A signal that uses varying voltages is generally called an analog signal. We've gone digital for all of our processing because it's reliable, it's an on or an off. But by introducing varying voltages, error in hardware can cause different voltages to be interpreted as different values (since you'll never have a circuit reach a perfect 0.7V or 0.8V, it might be 0.688V and 0.83V, respectively). While this is detrimental to instructions processing, this also makes it difficult to perfectly replicate data. You can't guarantee that the voltage being read for duplication is the proper voltage, and you can't guarantee that you're going to generate the same voltage upon replication. While this can still be an issue with a binary system, it's nowhere near as much of an issue as it would be with an analogue signal.
When it comes to brains, they're structured to be good at handling error. This might make it reasonable to use a system that deals with analogue signals for brain simulation, since it could handle the errors and would benefit from the extra data bandwidth. However, for the rest of our computational devices, we will still be using a binary system since they aren't as readily prepared to handle error.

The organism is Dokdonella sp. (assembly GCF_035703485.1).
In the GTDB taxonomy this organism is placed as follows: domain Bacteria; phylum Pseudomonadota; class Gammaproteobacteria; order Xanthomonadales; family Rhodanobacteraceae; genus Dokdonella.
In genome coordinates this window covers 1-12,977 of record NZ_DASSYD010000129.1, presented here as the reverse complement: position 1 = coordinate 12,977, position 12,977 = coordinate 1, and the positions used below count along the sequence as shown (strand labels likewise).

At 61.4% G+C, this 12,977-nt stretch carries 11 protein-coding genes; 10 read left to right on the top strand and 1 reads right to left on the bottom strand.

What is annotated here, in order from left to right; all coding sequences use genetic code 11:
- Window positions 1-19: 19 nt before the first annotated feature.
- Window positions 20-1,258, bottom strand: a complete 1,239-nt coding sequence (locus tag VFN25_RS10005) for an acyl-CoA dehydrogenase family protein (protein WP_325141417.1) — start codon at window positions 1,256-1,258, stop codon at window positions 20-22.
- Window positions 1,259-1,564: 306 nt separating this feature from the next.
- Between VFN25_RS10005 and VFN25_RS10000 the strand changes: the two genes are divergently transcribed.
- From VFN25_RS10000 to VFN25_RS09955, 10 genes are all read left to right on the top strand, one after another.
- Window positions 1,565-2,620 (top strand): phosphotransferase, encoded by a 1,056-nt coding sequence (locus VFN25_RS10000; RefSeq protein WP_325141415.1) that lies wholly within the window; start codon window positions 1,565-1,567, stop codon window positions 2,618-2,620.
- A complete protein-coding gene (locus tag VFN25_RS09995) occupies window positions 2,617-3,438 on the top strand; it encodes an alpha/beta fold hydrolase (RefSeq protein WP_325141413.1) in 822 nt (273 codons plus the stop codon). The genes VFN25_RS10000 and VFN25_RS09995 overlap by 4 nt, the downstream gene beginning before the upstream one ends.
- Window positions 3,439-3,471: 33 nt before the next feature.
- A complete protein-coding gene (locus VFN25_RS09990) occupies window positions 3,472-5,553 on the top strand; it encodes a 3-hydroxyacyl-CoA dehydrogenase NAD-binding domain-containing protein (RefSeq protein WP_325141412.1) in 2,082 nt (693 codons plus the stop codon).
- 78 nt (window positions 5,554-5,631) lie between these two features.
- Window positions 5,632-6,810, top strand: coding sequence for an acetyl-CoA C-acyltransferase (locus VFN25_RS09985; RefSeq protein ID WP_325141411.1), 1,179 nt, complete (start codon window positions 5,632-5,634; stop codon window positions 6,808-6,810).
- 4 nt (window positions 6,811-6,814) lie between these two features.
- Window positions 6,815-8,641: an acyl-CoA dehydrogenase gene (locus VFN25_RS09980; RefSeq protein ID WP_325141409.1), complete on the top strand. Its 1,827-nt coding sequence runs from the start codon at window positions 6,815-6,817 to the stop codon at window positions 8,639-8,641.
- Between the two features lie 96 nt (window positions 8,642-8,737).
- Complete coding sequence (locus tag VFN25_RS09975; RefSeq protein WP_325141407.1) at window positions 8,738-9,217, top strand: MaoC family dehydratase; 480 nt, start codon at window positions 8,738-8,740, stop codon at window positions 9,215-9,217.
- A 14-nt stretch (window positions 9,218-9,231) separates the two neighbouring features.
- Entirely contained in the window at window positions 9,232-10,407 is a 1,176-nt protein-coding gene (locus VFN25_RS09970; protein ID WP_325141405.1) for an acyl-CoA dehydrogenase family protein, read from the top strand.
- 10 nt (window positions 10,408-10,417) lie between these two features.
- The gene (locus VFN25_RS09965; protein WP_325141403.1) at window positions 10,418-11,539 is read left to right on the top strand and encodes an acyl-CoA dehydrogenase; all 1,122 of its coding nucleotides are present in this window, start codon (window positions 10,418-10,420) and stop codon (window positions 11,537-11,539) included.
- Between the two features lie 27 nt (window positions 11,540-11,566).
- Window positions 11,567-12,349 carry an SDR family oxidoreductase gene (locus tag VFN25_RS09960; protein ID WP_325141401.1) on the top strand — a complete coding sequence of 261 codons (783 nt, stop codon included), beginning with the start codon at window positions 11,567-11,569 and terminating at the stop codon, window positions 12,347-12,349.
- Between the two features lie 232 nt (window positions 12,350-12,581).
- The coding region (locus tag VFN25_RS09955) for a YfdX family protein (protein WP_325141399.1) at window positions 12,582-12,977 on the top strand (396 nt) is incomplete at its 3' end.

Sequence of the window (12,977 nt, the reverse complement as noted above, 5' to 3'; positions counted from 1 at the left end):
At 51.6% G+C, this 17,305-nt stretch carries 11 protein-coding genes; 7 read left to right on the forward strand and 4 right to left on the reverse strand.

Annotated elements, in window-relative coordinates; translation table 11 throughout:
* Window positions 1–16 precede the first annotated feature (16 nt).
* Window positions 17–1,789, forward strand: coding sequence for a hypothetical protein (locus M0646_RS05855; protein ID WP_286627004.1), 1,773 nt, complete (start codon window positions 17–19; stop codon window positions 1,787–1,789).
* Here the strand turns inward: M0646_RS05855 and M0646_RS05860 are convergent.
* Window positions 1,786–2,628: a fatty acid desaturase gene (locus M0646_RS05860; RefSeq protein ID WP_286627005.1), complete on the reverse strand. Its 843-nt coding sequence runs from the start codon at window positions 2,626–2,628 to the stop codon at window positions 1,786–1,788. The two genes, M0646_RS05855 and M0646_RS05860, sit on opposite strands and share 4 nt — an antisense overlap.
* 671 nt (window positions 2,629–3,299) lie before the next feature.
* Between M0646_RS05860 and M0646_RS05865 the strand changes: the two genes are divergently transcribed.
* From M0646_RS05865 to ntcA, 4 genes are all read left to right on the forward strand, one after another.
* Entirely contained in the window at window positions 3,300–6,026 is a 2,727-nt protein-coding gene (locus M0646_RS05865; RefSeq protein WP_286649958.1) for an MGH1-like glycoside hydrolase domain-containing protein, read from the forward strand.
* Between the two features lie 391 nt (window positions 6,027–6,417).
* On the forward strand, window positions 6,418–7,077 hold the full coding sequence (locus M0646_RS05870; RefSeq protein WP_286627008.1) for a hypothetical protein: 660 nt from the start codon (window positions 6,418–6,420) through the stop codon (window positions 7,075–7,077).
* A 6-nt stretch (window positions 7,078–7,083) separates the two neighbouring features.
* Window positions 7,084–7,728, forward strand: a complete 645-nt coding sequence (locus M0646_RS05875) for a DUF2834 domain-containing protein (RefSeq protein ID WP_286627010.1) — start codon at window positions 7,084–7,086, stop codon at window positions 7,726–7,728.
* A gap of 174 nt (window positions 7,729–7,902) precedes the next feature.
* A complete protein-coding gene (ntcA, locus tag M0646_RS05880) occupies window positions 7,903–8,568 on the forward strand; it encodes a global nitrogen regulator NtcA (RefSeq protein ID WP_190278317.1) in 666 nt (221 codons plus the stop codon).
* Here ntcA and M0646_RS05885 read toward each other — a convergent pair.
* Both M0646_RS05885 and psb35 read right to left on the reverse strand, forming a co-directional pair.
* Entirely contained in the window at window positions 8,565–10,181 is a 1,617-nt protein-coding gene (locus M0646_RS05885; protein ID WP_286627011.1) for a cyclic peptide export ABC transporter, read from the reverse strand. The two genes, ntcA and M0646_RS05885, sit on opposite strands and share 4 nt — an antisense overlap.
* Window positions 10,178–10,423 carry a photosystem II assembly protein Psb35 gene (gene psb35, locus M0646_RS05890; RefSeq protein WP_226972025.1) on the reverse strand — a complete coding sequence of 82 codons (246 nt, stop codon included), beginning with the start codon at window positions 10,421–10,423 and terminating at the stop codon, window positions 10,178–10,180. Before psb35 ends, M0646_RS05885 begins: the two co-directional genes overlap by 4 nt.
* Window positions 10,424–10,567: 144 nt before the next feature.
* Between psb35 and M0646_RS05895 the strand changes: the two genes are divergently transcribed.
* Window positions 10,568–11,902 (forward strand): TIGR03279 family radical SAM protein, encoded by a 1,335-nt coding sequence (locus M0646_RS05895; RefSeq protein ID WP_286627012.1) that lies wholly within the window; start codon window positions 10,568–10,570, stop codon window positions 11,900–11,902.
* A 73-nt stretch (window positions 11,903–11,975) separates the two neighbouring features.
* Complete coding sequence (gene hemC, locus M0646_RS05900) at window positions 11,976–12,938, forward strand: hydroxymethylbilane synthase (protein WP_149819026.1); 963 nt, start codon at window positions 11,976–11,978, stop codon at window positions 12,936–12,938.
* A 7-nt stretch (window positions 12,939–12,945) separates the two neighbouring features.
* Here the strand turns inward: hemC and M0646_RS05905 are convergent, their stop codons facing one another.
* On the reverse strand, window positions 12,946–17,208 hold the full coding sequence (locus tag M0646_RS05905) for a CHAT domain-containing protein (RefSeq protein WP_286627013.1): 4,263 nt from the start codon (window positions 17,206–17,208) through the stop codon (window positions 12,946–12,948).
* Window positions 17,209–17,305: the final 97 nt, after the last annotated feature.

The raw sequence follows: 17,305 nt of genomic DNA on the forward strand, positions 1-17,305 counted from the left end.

I think the error thing shouldnt be th only reason not to use the system, errors can be overcome and some signals could have priorities too, think 0.1 v 0.001amps could be a lower priority to 0.01 amps...granted the chip wud get hot, but its just an example.
It doesnt have to be analogue either, circuitry these days can be pretty precise so if its between 7.0 and 8.0 then its 7, just like the way phones turn your voice into digital signal.
Plus with the human brain being good at handling error it should all be fine anyway.